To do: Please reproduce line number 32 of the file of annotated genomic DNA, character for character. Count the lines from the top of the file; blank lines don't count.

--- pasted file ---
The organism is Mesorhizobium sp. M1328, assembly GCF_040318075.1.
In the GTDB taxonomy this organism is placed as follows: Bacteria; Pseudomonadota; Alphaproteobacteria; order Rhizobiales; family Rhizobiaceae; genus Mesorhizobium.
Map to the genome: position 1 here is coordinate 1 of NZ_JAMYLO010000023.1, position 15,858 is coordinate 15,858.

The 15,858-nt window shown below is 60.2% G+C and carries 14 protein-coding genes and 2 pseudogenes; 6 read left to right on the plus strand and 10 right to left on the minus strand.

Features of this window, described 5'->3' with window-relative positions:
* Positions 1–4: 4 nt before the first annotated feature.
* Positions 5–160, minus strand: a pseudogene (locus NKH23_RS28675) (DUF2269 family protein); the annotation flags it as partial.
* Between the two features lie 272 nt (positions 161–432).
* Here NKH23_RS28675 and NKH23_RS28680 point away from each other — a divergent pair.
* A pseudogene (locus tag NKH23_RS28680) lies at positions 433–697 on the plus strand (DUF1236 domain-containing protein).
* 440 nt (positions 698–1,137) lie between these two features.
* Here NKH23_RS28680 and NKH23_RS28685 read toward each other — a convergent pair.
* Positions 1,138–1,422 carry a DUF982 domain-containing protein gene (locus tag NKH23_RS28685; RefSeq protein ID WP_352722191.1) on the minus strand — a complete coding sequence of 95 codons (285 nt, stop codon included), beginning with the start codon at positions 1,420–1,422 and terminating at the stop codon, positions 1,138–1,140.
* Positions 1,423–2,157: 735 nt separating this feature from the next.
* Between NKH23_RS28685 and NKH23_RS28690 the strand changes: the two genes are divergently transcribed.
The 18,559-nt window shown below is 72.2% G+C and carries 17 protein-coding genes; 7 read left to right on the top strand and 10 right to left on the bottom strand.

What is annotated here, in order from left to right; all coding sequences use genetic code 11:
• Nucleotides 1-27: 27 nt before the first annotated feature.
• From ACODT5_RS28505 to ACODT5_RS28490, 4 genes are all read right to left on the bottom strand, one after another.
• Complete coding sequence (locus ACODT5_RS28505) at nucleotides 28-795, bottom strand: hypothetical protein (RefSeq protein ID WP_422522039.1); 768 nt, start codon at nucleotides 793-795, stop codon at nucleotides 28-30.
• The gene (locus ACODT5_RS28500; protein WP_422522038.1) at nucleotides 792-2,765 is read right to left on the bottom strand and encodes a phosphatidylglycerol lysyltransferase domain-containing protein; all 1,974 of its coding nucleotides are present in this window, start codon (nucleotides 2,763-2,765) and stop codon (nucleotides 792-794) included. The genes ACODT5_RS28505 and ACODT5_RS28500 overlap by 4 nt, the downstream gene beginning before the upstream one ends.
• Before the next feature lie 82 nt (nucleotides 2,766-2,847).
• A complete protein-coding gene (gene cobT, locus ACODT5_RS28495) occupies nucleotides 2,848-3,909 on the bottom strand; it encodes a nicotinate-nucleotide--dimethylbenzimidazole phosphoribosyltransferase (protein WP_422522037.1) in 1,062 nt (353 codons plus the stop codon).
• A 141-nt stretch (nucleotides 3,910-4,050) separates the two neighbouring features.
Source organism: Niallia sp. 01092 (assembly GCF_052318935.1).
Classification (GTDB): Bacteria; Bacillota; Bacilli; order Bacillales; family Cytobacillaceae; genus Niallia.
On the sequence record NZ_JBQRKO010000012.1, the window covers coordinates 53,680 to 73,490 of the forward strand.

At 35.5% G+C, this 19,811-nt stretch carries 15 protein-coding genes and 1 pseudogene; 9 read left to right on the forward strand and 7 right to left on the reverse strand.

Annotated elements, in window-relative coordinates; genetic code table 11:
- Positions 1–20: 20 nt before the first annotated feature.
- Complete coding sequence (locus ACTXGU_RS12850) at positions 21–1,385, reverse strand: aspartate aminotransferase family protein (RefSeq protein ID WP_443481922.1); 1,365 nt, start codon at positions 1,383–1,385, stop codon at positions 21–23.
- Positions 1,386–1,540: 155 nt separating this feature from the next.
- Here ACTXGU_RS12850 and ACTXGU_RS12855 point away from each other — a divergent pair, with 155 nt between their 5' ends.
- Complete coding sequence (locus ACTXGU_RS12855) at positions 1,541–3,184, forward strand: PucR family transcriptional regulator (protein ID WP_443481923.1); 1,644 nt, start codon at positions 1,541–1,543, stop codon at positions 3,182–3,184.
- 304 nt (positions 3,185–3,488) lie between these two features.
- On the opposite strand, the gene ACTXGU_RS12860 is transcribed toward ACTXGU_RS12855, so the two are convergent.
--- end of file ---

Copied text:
- Positions 1,386–1,540: 155 nt separating this feature from the next.